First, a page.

Leveraging 'People' Power of Sustainability
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Professor Alan R Nankervis
Professor of Human Resource Management in the School of Management, Curtin Business School, Curtin University, Australia
Alan has more than thirty years’ academic experience at three universities in Australia, and in the UK, Canada, Malaysia, Indonesia, Singapore and Thailand, together with consultancies in Indonesia, China and Thailand. He was the Director of the Sydney Graduate School of Management, Research Director and Head of HRM at Curtin University. He is currently the Chair of the Australian Human Resources Institute’s (AHRI) National Program Accreditation Committee.
Alan has published more than 150 books, book chapters, international journal articles and conference papers for publishers such as Routledge, Palgrave Macmillan, Cambridge University Press, Pearson Education and Cengage Learning; and journals including Personnel Review, Thunderbird International Business Review, Asia Pacific Business Review and Asia Pacific Journal of Human Resources. His research interests include the links between performance review and firm performance, comparative Asian HRM/Management, services management, and skills development in the Asia Pacific.
Alan’s most recent book is New Models of HRM in the Asia Pacific (Routledge), co-authored with Professors Malcolm Warner (Cambridge University), Fang Lee Cooke (Monash University) and Samir Chattejee (Curtin University).
“One must still have chaos in oneself to be able to give birth to a dancing star”
Indian traditions expressed in the Vedas and Upanishads also discuss ways of dealing with chaos with an emphasis on balance and equilibrium, and Christian, Hebrew and Greek philosophies embed the notion of constant conflicts between chaos and order. Even the Chinese themes of Yin and Yang embody similar principles - out of chaos comes order, or out of disruption comes creativity and innovation. The above quotations by a Western philosopher and a renowned graphic artist enshrine these fundamental principles, and Escher’s Ascending and Descending print above provides a visual representation of them(see below).
We’ve certainly had our share of chaos in recent years. Whether it is the disruption of the Trump presidency, the trade tensions between China and the US and between China and Australia, social media conflicts, a raft of natural disasters or the global health and economic impacts of COVID-19, chaos has been the predominant theme of life and work over the last two years. Given the above philosophical perspectives, the key issue now is how we transition from chaos to order using our inherent creativity and innovation to adapt and remain resilient?
There are promising signs has begun- vaccinations are being rolled out across the world with positive outcomes; and whilst international borders with Australia remain closed, the domestic economy appears to be experiencing a gradual return to something approaching normalcy.
At the workplace level, unemployment levels are slowly but surely reducing in most but not all industry sectors, and innovative approaches to how we work are surfacing. In particular, the chaos caused by the pandemic has spawned new ways of working, blending remote work with partial returns to the workplace; new approaches to job design and performance management with a combination of artificial intelligence, technological communication and monitoring; and the extensive use of e-HRM practices in employee attraction, learning and development, fortuitously welcomed by the new generations of workers. However, despite these encouraging developments, there are issues that will still need to be addressed including social, occupational and mental health challenges resulting from the multiple state and organisational lockdowns that became an unnatural phenomenon during 2020 and 2021. As illustrations of these issues – working from home contributed significantly to the loss of creativity in workplaces consequent on the absence of regular formal and informal communication between team and project members. The timely development of Zoom meetings was useful but insufficient to adequately replace such casual work contacts. Remote working also led to significant intra-family conflicts and sometimes relationship fractures as the challenges of juggling work, partners and young children undertaking home schooling, produced both innovative and destructive outcomes. In some cases, these led to adverse mental health issues which employers were required to assist in resolving.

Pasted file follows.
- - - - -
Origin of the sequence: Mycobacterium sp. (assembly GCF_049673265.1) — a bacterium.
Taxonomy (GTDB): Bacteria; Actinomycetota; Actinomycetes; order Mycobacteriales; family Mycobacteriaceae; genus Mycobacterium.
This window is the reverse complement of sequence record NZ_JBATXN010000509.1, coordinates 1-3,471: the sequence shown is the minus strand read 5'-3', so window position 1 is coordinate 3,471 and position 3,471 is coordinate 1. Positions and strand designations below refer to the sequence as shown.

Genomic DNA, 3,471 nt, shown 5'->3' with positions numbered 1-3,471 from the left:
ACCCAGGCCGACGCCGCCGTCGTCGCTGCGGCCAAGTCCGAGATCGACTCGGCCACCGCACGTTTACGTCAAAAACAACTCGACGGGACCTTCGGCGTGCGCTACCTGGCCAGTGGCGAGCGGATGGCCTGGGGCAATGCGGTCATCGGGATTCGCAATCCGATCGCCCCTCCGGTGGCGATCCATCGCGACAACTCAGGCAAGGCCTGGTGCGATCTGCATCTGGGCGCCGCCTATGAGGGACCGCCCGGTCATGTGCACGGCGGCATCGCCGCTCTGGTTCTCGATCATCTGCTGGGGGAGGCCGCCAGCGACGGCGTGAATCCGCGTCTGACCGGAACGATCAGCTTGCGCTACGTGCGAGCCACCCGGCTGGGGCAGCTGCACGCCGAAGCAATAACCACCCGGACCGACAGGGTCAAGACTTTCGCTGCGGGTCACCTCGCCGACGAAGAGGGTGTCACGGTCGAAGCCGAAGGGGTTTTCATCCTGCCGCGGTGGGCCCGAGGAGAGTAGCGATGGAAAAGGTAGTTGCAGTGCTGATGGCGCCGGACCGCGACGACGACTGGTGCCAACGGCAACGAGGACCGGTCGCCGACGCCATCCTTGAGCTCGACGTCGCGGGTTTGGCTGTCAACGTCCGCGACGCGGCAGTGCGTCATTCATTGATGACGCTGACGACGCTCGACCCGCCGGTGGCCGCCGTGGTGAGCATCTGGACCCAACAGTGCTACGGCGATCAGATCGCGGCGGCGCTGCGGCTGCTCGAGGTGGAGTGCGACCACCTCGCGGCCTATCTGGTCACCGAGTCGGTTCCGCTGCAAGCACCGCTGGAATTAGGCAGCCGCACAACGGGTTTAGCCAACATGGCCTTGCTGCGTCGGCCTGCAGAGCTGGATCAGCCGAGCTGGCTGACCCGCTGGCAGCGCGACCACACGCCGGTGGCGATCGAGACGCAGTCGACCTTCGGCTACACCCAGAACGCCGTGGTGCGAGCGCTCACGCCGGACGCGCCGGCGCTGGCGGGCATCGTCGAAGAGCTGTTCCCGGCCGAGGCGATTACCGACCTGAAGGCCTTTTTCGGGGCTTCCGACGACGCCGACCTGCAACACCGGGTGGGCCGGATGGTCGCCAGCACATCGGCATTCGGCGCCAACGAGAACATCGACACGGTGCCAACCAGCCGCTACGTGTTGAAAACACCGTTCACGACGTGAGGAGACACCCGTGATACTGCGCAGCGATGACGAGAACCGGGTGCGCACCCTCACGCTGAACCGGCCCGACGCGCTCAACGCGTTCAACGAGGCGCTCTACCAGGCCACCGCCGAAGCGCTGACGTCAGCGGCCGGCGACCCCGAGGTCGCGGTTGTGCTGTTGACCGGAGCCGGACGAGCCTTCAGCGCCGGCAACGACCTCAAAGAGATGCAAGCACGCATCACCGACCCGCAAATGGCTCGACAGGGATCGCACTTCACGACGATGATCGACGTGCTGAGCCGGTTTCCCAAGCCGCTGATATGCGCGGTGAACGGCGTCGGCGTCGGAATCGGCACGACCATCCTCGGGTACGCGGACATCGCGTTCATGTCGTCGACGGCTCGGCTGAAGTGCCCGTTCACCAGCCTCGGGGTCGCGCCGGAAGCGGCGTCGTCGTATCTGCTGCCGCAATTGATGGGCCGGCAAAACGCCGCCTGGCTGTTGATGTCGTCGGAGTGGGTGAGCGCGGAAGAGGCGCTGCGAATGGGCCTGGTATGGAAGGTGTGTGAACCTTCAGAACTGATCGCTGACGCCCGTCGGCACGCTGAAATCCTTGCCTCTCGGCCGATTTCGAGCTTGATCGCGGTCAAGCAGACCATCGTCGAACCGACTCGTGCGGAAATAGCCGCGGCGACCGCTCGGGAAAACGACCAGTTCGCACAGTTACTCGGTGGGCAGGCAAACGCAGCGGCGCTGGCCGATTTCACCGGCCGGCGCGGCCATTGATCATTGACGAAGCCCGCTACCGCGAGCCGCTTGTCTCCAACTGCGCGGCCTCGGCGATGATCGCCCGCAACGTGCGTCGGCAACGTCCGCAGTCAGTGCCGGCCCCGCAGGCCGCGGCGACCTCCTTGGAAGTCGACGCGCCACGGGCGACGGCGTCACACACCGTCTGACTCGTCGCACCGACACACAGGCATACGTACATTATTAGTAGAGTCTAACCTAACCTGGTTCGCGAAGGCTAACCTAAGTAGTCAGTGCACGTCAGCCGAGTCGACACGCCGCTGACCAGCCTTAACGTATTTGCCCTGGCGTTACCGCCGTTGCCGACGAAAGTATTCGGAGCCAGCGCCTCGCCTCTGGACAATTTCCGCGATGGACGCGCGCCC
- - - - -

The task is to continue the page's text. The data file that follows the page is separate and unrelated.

Often, the absence of or employers’ reluctance to fund necessary work equipment such as computers and work desks, combined with the lack of boundaries between work and family life, meant that some employees were not as protected from physical or psychological hazards at home as they had been used to at their workplaces. However, there are also numerous examples of employers who embraced these challenges and ensured their employees’ health and safety.
In conclusion, chaos has spawned both innovation and creativity, but also further chaos and adverse outcomes. Order is returning, but rather than going back to the old normal we are transitioning to a new normal which promises to stimulate even more productive workplaces and organisations in Australia and across our neighbouring region. To conclude, I quote what M.C Escher said, “We adore chaos because we love to produce order”
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